Given the current cost of living crisis, it goes without saying that a functioning executive to guide the country is imperative to our society now more than ever.
Hence, the communities are at a standstill, with one side arguing for the importance of the NI Protocol to maintain peace within the country, and the other arguing its harmful effect on the integrity of the Union. The disagreement between leading parties in the North, namely Sinn Fein and the DUP, has had a detrimental effect on power-sharing in NI and thus, without compromise, the disagreement poses a great threat to our devolved democracy. The effects of this have already been made evident by The Secretary of State for Northern Ireland calling for fresh elections should the dispute not be resolved, and a power-sharing executive restored. This threat of fresh elections has proven ineffective with the DUP claiming that they are prepared to fight another election in December before they will “renew their mandate” on replacing the NI Protocol.
Given the current cost of living crisis, it goes without saying that a functioning executive to guide the country is imperative to our society now more than ever. Elected First Minister Michelle O’Neill has voiced these concerns, stating, “The Stormont executive needs to return to get money into people’s pockets during an unprecedented cost-of-living crisis.”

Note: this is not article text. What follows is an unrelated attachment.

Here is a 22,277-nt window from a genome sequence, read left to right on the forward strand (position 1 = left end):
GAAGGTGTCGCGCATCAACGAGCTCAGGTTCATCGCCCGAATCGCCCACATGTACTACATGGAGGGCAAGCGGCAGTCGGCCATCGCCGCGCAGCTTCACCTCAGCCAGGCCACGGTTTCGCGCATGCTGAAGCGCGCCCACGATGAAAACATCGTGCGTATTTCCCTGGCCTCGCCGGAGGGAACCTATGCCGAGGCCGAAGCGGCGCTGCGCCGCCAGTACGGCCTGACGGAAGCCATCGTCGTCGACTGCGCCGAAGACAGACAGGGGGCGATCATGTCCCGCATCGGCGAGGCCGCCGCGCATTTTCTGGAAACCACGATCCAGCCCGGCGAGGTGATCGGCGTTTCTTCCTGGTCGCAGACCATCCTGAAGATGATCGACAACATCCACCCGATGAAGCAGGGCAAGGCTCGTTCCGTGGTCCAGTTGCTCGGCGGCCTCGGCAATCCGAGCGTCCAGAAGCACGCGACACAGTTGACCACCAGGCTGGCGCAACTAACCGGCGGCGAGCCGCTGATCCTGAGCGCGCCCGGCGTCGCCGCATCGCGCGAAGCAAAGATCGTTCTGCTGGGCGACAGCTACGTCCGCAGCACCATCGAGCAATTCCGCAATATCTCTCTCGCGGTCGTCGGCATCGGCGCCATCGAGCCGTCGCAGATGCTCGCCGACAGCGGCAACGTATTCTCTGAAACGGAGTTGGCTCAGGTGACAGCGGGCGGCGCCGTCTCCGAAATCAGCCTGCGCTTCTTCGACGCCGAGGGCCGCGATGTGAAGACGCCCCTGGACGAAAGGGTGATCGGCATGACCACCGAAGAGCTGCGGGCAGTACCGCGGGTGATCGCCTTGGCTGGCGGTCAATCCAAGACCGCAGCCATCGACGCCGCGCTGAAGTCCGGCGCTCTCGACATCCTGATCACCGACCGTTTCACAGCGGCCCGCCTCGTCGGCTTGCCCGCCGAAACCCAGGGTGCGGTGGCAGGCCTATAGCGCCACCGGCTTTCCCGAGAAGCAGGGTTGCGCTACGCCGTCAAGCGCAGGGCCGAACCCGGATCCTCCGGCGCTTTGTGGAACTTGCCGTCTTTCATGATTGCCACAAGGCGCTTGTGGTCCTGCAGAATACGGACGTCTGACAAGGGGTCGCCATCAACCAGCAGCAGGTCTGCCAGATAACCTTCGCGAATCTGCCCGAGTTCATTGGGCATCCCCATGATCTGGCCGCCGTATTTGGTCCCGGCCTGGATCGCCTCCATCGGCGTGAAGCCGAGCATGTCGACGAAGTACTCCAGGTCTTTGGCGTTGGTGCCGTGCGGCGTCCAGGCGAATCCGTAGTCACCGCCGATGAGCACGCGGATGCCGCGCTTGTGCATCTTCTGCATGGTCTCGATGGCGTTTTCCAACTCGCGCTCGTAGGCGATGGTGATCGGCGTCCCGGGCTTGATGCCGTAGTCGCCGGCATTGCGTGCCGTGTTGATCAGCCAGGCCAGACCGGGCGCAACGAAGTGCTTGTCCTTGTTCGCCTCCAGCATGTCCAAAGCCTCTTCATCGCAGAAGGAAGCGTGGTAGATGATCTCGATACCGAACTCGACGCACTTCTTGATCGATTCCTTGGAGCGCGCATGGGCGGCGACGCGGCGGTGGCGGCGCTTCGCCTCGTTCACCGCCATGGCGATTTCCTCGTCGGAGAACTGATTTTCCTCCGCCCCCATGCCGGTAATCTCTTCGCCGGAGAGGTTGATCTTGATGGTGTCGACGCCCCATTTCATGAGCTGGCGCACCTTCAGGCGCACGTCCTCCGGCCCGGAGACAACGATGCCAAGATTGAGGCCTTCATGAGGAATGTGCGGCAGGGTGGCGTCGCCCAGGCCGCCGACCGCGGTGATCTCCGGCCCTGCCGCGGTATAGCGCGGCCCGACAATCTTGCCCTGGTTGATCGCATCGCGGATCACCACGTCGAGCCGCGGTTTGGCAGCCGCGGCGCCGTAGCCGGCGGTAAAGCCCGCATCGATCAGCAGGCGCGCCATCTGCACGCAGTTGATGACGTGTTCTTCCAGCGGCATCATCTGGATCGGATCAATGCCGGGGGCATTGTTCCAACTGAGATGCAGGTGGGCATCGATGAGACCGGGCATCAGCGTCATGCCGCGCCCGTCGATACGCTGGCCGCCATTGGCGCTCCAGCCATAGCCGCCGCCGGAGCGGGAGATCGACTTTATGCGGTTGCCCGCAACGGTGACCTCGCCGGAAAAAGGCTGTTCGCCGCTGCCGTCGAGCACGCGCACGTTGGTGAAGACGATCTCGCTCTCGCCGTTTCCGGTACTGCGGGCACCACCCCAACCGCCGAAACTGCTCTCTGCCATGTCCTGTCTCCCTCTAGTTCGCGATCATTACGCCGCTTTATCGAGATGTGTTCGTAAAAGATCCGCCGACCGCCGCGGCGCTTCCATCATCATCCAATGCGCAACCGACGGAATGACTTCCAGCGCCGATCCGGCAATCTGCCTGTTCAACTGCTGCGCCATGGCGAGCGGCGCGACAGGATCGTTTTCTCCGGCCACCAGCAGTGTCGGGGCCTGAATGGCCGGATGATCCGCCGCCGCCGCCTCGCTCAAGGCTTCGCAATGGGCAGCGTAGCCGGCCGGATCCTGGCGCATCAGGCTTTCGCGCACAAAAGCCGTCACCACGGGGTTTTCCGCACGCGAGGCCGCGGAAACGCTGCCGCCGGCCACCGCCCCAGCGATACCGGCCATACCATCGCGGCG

These concerns have been met by further calls from the DUP to scrap the Protocol claiming it is “worsening the cost-of-living crisis.”
Furthermore, it is beyond evident that a compromise between these parties is crucial to uphold the future of the North and its economy; however, the DUP are remaining firm on their stance that they will not compromise on the Protocol and will not nominate ministers to form an executive until their demands are met. Without an assembly in the North, the representatives elected by the people of Northern Ireland cannot legislate the people through these uncertain and unnerving times.
Michael Martin voiced the reality of this, stating, “I would say to the DUP that they should participate in the assembly, and they should contribute to the restoration of the executive because otherwise we are denying democracy, denying the mandate that the people of Northern Ireland have given to their elected representatives to form a parliament and to form the executive.”
This makes it beyond transparent that the NI Protocol has had a detrimental effect on both power-sharing and the stability of the North’s political climate. Despite this, as previously established, the importance of the Protocol is undeniable, and the fact that such an important aspect of post-Brexit peace within NI is the very reason the country’s democratic agents have come to a standstill is far from ideal.
It is certainly plausible to suggest that the DUP needs to widen its viewpoint on the Protocol, recognise its positive aspects and maybe come to a compromise among themselves on what it will take to lure them back into Stormont in order to restore our long sought-after democracy.